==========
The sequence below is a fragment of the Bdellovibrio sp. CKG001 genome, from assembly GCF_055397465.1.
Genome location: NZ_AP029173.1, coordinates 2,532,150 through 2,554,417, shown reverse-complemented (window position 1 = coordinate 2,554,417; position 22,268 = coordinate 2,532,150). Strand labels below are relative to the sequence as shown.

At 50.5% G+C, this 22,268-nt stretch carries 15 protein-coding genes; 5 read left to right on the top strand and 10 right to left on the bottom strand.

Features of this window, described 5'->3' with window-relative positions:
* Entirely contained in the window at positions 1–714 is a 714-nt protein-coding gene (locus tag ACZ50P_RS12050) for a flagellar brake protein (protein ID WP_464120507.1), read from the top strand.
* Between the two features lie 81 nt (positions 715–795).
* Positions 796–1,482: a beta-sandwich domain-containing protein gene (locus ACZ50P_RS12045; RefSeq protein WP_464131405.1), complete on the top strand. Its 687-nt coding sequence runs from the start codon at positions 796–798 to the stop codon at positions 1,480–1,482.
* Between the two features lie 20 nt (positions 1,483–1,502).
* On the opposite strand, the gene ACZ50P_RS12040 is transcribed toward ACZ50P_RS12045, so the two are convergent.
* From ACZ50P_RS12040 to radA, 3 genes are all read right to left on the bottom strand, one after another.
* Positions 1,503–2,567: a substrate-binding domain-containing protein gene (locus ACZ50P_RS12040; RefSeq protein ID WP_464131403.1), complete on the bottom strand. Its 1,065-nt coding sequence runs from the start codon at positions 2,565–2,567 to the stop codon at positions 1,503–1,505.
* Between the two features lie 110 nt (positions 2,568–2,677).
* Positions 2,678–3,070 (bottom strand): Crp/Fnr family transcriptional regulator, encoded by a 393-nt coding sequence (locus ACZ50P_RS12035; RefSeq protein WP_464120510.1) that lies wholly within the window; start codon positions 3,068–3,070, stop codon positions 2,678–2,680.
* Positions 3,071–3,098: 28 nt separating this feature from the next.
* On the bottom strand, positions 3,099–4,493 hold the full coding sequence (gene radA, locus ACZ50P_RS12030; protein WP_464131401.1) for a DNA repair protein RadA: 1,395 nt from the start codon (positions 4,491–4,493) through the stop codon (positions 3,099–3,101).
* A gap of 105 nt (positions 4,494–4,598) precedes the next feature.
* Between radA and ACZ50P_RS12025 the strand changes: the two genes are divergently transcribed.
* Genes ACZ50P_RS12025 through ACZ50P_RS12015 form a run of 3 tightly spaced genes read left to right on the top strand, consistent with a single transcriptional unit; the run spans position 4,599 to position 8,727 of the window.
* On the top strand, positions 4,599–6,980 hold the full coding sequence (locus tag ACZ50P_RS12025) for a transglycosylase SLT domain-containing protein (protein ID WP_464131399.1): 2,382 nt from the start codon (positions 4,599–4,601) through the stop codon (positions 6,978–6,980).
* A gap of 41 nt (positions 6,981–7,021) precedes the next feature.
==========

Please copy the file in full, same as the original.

The sequence below is a fragment of the Bdellovibrio sp. CKG001 genome, from assembly GCF_055397465.1.
Genome location: NZ_AP029173.1, coordinates 2,532,150 through 2,554,417, shown reverse-complemented (window position 1 = coordinate 2,554,417; position 22,268 = coordinate 2,532,150). Strand labels below are relative to the sequence as shown.

At 50.5% G+C, this 22,268-nt stretch carries 15 protein-coding genes; 5 read left to right on the top strand and 10 right to left on the bottom strand.

Features of this window, described 5'->3' with window-relative positions:
* Entirely contained in the window at positions 1–714 is a 714-nt protein-coding gene (locus tag ACZ50P_RS12050) for a flagellar brake protein (protein ID WP_464120507.1), read from the top strand.
* Between the two features lie 81 nt (positions 715–795).
* Positions 796–1,482: a beta-sandwich domain-containing protein gene (locus ACZ50P_RS12045; RefSeq protein WP_464131405.1), complete on the top strand. Its 687-nt coding sequence runs from the start codon at positions 796–798 to the stop codon at positions 1,480–1,482.
* Between the two features lie 20 nt (positions 1,483–1,502).
* On the opposite strand, the gene ACZ50P_RS12040 is transcribed toward ACZ50P_RS12045, so the two are convergent.
* From ACZ50P_RS12040 to radA, 3 genes are all read right to left on the bottom strand, one after another.
* Positions 1,503–2,567: a substrate-binding domain-containing protein gene (locus ACZ50P_RS12040; RefSeq protein ID WP_464131403.1), complete on the bottom strand. Its 1,065-nt coding sequence runs from the start codon at positions 2,565–2,567 to the stop codon at positions 1,503–1,505.
* Between the two features lie 110 nt (positions 2,568–2,677).
* Positions 2,678–3,070 (bottom strand): Crp/Fnr family transcriptional regulator, encoded by a 393-nt coding sequence (locus ACZ50P_RS12035; RefSeq protein WP_464120510.1) that lies wholly within the window; start codon positions 3,068–3,070, stop codon positions 2,678–2,680.
* Positions 3,071–3,098: 28 nt separating this feature from the next.
* On the bottom strand, positions 3,099–4,493 hold the full coding sequence (gene radA, locus ACZ50P_RS12030; protein WP_464131401.1) for a DNA repair protein RadA: 1,395 nt from the start codon (positions 4,491–4,493) through the stop codon (positions 3,099–3,101).
* A gap of 105 nt (positions 4,494–4,598) precedes the next feature.
* Between radA and ACZ50P_RS12025 the strand changes: the two genes are divergently transcribed.
* Genes ACZ50P_RS12025 through ACZ50P_RS12015 form a run of 3 tightly spaced genes read left to right on the top strand, consistent with a single transcriptional unit; the run spans position 4,599 to position 8,727 of the window.
* On the top strand, positions 4,599–6,980 hold the full coding sequence (locus tag ACZ50P_RS12025) for a transglycosylase SLT domain-containing protein (protein ID WP_464131399.1): 2,382 nt from the start codon (positions 4,599–4,601) through the stop codon (positions 6,978–6,980).
* A gap of 41 nt (positions 6,981–7,021) precedes the next feature.